What I Learned From Getting an Adjustable Rate Mortgage
While I was growing up, most of the financial advice I received related to home buying was one sentence: never get an adjustable rate mortgage. Sometimes people would explain why they felt they were a bad idea, and sometimes they would just expect me to trust their information and instinctively avoid them. I’ve always been the kind of person who needed the explanation in order to heed the advice, and typically, I also prefer to verify the information myself. Trust but verify. Have I heard that somewhere before?
So when it came time for me to buy my first property, and I found myself looking into mortgage options, I spoke with several banks who all offered me multiple loan options. In most cases, one was an adjustable rate and one was a fixed rate. At this point, I thought to myself, adjustable rate mortgages are supposed to be bad, that’s all I’ve ever been told, so I should probably pick the fixed rate, but let me do a little thinking for myself before I decide.
The property I ended up buying required a non-conforming loan, so one of the banks would not give me loan upon finding this out. Once I had decided on the bank I would use, the first thing I looked at were the terms of the two options side by side. Both loans were 30 year terms, so the monthly payments were similar. The fixed rate option was .5% higher interest, so over the life of the loan, I would pay thousands more in interest, all other things being equal.
The adjustable rate option was fixed for the first 10 years, and then adjustable the remaining 20 years. What people typically worry about with adjustable rate mortgages is that you start out with a good interest rate and then once the rate becomes adjustable, it skyrockets and your monthly bill doubles. This is why it’s important to read the terms carefully. Without getting into the nitty gritty of the terms in my particular situation, the potential increase was very small and there was a cap on how much the rate could increase annually.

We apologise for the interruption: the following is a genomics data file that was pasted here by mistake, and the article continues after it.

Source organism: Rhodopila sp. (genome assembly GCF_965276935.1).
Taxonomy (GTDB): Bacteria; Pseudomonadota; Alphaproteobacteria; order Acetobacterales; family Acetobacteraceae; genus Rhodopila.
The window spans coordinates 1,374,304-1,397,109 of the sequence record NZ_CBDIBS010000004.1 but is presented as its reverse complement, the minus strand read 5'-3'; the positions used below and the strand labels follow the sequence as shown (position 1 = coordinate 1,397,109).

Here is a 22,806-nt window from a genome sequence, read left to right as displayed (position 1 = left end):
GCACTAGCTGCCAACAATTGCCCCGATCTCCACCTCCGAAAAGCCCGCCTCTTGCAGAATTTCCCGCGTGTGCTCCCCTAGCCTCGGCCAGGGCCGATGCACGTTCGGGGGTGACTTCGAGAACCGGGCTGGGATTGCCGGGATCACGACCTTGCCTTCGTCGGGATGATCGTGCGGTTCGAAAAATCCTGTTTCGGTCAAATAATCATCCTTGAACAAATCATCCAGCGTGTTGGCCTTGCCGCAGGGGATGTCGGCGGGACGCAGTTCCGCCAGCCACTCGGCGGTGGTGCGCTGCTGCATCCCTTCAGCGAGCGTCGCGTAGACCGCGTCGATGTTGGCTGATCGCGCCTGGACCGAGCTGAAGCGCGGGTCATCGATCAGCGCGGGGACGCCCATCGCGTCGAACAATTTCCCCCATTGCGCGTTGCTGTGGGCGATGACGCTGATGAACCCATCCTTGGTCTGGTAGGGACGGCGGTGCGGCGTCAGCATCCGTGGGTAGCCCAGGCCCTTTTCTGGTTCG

I did the math and the interest rate would have to max out every year for 5 years in a row before my monthly payment doubled. Now, that’s not to say that increases less than doubling are good, I’m simply saying that when people suggest that the rate could double overnight, that isn’t typical of adjustable rate mortgage terms.
If I were in a situation where the rate was increasing steadily, I could also always choose to refinance, although, if the adjustable rate mortgage is increasing steadily, it is likely that options to refinance would offer similar rates at that time. One calculation you could do is how much you would save in interest payments over the fixed portion of the adjustable rate versus the same period of time on the fixed rate loan. If the amount saved is more than what it would cost to refinance, then you could at least consider it as an option.
The last thing to consider when thinking about fixed versus adjustable rate mortgages is how long you will own the property. If you are buying your forever home and plan to live there for decades to come, then a fixed rate mortgage might cause you less hassle down the road. For me, I was buying my first property, a 1 bedroom condo in the city that I knew I would outgrow in 5 or 6 years. Since the adjustable rate mortgage I was looking at was fixed for the first 10 years, I doubted I would still own the property by the time the fixed portion ended. Sure enough, 5 years almost to the day, I was passing papers on that property and moving on to the next.
Certainly there are cases where an adjustable rate mortgage doesn’t make sense, and as always it’s important to read the terms and conditions of any loan carefully, but I hope my experience has given you some ideas to consider the next time you are mortgage shopping.